The major drawback to using ground-source heat pumps lies in the high initial cost of the systems, mostly because of the underground heat exchanger. Savings can be made through a better understanding of the behaviour of the heat exchanger and its interaction with the ground. Smaller, more efficient and less expensive exchangers can then be developed. More detailed information on the behaviour of new refrigerants is also necessary to maximize the efficiency of components. New refrigerants that are less harmful to the environment are also required.
No standards exist for community-based heating applications; therefore, contractors are reluctant to recommend these energy efficient systems. Demonstration sites are necessary to obtain data and develop guidelines. This would also validate the feasibility of using ground-source heat pumps for a community application.
CanmetENERGY’s research activities are focused on:
- Development of a ground-source heat pump with CO2 in a secondary loop and a phase change
- Direct expansion systems
- Ground-source storage for community heating
CanmetENERGY is seeking research partnerships with universities and industries that share its interest in improving energy efficiency in buildings and reducing greenhouse gas emissions. To discuss a partnership, contact us.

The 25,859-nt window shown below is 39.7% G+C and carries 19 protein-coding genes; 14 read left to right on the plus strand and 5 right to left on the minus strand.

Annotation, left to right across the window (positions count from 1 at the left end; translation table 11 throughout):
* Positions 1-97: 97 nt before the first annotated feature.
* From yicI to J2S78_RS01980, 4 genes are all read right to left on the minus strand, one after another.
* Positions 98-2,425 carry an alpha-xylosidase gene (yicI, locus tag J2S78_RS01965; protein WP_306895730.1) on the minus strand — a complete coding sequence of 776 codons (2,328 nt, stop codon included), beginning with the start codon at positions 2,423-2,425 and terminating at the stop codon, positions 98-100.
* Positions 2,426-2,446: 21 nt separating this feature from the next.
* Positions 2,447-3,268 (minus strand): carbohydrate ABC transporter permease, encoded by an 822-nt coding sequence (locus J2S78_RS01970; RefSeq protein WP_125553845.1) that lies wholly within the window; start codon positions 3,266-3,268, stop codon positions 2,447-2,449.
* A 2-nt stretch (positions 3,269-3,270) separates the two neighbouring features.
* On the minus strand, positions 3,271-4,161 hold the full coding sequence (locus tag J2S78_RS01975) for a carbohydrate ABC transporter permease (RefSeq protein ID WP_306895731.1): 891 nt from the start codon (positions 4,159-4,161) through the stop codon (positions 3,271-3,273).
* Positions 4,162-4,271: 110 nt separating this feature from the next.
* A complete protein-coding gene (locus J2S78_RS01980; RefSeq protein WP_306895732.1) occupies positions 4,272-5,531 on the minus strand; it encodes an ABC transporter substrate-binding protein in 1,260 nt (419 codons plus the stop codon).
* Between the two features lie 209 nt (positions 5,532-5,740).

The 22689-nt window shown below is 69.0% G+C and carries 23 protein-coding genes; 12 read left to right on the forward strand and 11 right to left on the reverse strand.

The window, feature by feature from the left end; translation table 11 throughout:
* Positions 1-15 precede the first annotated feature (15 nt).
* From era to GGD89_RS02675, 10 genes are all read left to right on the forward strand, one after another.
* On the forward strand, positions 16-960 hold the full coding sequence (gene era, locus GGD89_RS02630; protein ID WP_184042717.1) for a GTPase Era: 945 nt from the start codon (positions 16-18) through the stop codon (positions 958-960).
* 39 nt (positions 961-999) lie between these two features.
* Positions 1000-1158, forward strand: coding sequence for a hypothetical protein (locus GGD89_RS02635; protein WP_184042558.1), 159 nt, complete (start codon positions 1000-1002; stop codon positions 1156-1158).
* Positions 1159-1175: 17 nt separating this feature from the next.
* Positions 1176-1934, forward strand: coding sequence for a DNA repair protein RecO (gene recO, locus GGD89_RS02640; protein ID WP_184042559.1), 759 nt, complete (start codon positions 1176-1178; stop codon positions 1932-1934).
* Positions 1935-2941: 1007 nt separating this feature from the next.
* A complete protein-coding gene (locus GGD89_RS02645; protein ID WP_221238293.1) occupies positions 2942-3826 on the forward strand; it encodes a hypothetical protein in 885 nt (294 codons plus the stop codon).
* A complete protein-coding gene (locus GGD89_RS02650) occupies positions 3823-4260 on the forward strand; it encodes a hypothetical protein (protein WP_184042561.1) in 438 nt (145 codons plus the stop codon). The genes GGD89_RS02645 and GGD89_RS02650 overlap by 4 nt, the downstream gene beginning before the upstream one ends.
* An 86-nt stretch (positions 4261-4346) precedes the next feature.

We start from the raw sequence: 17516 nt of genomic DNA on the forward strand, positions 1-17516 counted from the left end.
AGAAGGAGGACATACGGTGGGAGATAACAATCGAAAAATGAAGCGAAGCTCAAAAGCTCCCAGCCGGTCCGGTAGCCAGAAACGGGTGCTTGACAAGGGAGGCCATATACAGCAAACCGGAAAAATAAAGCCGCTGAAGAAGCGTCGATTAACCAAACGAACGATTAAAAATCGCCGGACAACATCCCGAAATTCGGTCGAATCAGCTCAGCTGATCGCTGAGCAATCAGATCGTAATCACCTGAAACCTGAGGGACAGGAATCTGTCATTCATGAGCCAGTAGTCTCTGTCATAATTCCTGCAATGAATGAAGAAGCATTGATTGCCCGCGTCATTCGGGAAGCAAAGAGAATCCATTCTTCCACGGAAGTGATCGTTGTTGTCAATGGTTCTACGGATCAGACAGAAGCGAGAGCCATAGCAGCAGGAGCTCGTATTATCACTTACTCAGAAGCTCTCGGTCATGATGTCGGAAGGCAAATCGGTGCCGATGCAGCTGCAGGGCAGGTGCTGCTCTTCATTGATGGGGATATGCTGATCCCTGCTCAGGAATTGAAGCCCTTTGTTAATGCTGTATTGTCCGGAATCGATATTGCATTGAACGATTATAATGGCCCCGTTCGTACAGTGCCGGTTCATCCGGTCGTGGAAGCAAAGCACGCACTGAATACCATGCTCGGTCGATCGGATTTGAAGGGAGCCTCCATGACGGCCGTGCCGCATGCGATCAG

Development of a ground-source heat pump with CO2 in a secondary loop and a phase change
Because of its thermophysical and transport properties, as well as its environmental benefits, carbon dioxide, which is among the natural fluids, offers the best alternative to synthetic refrigerants. A research project is underway to study the behaviour of a ground-source heat pump system using CO2 with a phase change in a secondary ground loop. A theoretical model will be developed to predict thermal and hydrodynamic phenomena produced by the ground heat exchanger. A test bed will be used to validate the theoretical model and study the dynamic behaviour of exchangers.
Direct expansion (DX) systems
DX systems are the preferred option for ground-source heat pumps in North America. However, designers are faced with a lack of technical data to optimize systems and replace synthetic refrigerants in order to respond to environmental concerns. The replacement of R-22 with a more environmentally friendly refrigerant like R-410a will be studied. The project includes field tests and the development of a simulation model.
Ground-source storage for community heating
Follow-up and an assessment of existing community heating systems, where ground-source heat pumps are integrated into a thermal energy storage system, will be conducted. These systems are equipped with controllers to efficiently manage the heating and air conditioning between residential buildings and exothermic buildings, such as supermarkets and arenas. The results of these assessments will help to develop guidelines and improve the planning and development of these systems.
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